Christian – Mormon dialogue

Given where I teach, the question about the relationship between Mormonism and Christianity is something that comes up quite often in my classes and in general religious discussion.  For those interested in that discussion, this article may be of interest.  The author, Richard Mouw, is an evangelical who is very Mormon friendly.  Here he takes up a big sticking point – the LDS claim that man and God are members of the same species.  Perhaps the most famous expression of this LDS belief is the so-called ‘Lorenzo Snow couplet’, which says, “As man now is, God once was; As God is, man may be.”

I think there is no doubt, and Mouw seems to agree, that orthodox Christians simply cannot sign on to the view that human beings and God are members of the same species or that God the Father was, at one point, just as we are now.  A clear ontological difference between Creator and created is basic to orthodox Christianity and indeed orthodox Jewish teaching.  If Mormons believe the Snow couplet on its plain meaning, then Mormonism is a religion fundamentally distinct from the rest of the Christian world.

But Mouw proposes that the LDS church is actually backing away from the more controversial, heterodox (from the point of view of the rest of Christianity) part of the famous/infamous Lorenzo Snow couplet, that “as man is, God once was”.  If he is right, perhaps LDS theology is tracking toward a more conventional and orthodox set of beliefs that would be accepted as ‘Christian’ by the rest of Christianity.

I am frankly not informed enough on internal LDS theological debates and internal decisions about belief within the LDS hierarchy to have a view much worth sharing about where Mormonism is going.  I can, however, say this: in my experience with teaching thousands of LDS students over the last 12 years, my sense is that an overwhelming majority of my LDS students  believe what is contained in the Snow couplet.  Some if not most consider it a central belief (along with other related beliefs: that God is material, etc).  My LDS students who seem the most devout and informed have, in every case I can think of, deeply believed the doctrine contained in the Snow couplet and consider it fundamental to the Mormon faith.  In view of this, it seems odd for Gordon Hinckley to have said, regarding the claim that “God the Father was once a man”, that he was not sure if it was really taught (“I don’t know that we teach it, I don’t know that we emphasize it.”).  Given how widely held those beliefs are among my LDS students, it is hard to believe it is not taught or that it has not been a topic of discussion for some time.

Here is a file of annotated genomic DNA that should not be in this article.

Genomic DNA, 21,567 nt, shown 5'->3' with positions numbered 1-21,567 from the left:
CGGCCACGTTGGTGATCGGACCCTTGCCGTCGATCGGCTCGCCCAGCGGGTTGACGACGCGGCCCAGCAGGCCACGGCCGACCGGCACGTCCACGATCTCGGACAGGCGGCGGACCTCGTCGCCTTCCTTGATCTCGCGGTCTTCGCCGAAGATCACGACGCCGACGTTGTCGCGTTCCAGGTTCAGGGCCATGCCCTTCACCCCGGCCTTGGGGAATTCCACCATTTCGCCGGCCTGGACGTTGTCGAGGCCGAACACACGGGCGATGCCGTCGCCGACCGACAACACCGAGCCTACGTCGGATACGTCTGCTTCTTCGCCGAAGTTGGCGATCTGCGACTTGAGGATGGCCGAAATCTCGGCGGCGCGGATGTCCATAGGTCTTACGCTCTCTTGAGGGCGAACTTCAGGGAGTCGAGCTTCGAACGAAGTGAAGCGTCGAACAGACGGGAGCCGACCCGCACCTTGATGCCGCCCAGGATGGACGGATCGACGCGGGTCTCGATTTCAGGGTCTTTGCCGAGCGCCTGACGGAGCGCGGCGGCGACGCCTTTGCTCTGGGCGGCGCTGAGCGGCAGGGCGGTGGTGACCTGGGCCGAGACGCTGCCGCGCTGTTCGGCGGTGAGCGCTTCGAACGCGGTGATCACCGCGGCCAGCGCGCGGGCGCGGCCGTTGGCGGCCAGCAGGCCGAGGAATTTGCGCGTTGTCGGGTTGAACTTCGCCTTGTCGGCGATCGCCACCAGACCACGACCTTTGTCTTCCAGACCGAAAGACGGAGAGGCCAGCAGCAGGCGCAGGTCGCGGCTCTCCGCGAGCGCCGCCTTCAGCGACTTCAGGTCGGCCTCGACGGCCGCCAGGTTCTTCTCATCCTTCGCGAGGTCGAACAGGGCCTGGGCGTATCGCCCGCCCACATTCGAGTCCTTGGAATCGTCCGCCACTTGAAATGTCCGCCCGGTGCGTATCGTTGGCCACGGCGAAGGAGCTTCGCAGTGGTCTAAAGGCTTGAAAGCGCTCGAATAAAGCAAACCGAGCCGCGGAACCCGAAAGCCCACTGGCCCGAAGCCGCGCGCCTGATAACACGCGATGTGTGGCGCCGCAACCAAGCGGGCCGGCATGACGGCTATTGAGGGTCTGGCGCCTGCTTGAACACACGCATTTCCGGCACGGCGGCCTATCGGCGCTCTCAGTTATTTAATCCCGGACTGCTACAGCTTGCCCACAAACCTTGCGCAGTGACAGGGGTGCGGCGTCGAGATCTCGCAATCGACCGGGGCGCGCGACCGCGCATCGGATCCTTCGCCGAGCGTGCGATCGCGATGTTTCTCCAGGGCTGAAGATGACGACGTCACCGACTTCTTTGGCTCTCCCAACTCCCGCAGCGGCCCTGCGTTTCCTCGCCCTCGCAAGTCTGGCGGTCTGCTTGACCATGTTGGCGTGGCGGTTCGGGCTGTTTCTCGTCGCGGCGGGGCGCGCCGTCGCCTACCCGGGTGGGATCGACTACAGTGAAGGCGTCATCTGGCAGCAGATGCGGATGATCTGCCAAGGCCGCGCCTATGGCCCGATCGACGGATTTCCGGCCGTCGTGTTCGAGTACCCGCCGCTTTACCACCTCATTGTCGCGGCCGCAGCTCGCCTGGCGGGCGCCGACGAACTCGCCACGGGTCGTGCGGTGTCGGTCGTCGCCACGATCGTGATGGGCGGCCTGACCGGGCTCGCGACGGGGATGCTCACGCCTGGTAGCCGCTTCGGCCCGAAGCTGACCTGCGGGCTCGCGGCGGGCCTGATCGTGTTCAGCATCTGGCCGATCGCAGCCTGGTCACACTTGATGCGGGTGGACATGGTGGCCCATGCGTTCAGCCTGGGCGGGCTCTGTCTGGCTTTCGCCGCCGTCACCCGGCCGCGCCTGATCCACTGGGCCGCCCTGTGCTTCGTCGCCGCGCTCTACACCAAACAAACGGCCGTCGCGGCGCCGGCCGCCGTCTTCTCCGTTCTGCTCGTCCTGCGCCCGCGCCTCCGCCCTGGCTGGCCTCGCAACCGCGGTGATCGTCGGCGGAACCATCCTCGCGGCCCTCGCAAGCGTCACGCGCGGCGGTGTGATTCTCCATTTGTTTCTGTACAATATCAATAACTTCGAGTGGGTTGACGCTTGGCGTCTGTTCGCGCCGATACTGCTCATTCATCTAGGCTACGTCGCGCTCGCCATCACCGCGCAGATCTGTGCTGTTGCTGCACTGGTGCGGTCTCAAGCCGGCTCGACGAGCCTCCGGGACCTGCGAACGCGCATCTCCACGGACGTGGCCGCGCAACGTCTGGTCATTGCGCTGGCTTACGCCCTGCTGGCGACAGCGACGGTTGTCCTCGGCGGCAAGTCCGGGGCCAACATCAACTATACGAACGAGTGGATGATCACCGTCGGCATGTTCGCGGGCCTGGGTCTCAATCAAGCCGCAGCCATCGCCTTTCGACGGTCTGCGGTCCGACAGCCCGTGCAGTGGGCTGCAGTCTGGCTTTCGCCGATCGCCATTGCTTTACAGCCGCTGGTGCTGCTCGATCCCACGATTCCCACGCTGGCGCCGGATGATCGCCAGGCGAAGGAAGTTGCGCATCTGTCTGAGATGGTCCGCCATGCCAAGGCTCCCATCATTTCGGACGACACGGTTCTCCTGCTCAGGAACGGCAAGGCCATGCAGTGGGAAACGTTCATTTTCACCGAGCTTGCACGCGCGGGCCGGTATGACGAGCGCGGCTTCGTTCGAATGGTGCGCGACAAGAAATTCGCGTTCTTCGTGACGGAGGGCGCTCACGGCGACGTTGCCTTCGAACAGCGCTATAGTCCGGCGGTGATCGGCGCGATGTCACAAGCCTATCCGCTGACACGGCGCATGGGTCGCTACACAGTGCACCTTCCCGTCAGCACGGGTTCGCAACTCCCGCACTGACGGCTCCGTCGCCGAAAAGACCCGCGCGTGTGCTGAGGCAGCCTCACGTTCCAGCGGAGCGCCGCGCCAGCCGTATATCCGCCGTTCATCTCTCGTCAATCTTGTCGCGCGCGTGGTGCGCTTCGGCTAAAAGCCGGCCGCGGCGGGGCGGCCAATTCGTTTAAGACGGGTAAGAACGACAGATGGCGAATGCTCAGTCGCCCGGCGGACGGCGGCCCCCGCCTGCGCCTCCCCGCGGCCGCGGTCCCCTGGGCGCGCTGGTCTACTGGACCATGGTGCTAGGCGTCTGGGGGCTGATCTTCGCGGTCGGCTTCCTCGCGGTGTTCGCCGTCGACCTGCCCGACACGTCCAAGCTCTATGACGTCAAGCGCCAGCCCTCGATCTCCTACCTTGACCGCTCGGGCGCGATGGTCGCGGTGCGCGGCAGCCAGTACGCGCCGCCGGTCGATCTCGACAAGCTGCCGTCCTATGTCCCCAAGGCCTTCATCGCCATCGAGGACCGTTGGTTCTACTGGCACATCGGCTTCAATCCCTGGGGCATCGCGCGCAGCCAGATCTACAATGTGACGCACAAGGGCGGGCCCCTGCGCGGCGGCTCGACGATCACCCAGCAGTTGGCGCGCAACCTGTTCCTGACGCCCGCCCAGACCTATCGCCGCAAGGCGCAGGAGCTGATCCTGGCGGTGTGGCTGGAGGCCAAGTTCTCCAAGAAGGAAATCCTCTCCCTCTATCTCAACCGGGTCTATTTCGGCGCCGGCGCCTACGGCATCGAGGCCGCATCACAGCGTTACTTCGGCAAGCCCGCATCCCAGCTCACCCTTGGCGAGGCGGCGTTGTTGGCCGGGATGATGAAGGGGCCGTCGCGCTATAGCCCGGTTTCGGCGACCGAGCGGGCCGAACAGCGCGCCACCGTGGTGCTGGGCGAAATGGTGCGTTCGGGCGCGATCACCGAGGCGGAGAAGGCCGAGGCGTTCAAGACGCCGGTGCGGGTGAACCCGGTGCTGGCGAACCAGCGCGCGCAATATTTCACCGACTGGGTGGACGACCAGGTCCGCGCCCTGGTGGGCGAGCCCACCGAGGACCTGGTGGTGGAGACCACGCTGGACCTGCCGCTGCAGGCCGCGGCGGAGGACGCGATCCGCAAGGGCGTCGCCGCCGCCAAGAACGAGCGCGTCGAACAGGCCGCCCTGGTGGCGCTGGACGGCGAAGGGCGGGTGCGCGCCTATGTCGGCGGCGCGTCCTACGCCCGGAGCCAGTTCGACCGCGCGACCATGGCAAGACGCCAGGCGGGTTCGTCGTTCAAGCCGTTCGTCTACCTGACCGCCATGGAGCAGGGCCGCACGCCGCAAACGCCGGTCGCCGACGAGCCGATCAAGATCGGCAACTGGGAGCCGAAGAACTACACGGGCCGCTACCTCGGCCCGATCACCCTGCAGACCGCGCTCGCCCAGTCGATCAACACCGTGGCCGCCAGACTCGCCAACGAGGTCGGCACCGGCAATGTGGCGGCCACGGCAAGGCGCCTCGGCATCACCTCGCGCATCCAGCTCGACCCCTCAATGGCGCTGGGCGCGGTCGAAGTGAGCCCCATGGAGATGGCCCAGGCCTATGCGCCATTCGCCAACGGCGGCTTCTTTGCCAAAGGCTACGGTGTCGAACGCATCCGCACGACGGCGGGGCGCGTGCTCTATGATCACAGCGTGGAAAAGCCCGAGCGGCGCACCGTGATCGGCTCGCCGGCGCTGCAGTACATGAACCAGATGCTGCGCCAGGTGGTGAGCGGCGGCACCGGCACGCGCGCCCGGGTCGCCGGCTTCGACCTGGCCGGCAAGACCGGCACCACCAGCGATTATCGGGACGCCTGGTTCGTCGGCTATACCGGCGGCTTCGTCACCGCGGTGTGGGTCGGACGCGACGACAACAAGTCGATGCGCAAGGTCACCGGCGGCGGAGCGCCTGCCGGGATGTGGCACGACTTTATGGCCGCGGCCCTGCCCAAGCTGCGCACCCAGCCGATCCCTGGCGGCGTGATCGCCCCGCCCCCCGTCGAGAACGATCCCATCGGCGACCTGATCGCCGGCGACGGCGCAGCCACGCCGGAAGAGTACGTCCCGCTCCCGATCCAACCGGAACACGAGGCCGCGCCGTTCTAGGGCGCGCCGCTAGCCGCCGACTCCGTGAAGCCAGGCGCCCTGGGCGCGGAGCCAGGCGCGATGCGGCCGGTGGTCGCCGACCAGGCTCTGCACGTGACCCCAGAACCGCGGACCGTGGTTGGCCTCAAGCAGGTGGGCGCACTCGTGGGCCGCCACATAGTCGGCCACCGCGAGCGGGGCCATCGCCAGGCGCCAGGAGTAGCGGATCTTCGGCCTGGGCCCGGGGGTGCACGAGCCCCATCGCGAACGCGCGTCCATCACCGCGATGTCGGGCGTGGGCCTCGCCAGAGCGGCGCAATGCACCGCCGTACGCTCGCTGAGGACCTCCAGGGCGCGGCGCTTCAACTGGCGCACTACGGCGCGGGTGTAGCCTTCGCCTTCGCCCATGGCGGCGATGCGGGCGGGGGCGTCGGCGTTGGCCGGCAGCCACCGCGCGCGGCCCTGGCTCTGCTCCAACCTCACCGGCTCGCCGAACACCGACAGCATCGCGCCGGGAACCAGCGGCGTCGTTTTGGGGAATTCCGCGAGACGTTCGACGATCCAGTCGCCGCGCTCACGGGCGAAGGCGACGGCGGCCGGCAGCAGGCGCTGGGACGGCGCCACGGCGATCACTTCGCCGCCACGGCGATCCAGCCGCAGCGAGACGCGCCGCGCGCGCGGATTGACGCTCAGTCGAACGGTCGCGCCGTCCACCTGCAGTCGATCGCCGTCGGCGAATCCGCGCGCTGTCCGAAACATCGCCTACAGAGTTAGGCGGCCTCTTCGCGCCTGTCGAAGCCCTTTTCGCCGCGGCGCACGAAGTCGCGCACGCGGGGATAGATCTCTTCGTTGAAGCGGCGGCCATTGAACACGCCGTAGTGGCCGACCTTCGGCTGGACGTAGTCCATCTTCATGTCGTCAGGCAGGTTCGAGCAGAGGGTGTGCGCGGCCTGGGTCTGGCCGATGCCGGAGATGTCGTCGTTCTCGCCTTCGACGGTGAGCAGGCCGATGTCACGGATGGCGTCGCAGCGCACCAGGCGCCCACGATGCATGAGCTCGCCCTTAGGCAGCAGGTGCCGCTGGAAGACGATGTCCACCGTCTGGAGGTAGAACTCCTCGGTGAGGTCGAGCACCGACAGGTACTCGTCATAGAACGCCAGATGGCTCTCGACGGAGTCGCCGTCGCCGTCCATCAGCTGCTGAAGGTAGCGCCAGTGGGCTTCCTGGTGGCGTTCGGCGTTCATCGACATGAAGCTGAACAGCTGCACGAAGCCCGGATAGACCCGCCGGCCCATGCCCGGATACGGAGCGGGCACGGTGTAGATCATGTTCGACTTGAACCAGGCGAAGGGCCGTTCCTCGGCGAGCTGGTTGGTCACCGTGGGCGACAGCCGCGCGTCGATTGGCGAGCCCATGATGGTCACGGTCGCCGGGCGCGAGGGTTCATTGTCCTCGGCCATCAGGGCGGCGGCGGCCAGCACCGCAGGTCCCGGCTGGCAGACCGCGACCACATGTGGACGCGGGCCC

And it is not hard to find echoes of the Snow couplet in popular and contemporary LDS works.  Terryl and Fiona Givens are widely respected scholars and very well regarded by all of the devout Mormons I know.  There are very clear shades of the Snow couplet in their book The God Who Weeps: How Mormonism Makes Sense of Life.  Indeed, that book dedicates most of a chapter to arguing that a wide range of orthodox Christian thinkers (they cite Tertullian, Augustine, Aquinas, Kierkegaard, and Weil) are wrong to think that God is metaphysically “other” than human beings.  Granted, the Givens are not part of the LDS hierarchy and so (a) their views are not authoritative for Mormons and (b) perhaps they have not received the internal memo suggesting that Mormons begin to de-emphasize the point.  But the book was published some 15 years after Gordon Hinckley’s remarks, so it is hard to imagine Mormons of the stature of the Givens would not have received the message.  All of that said, the main point here is that this example of a widely read book of popular LDS theology suggests that, for most of the Mormon world – including some of her intellectuals – the Snow Couplet is not being de-emphasized and re-interpreted.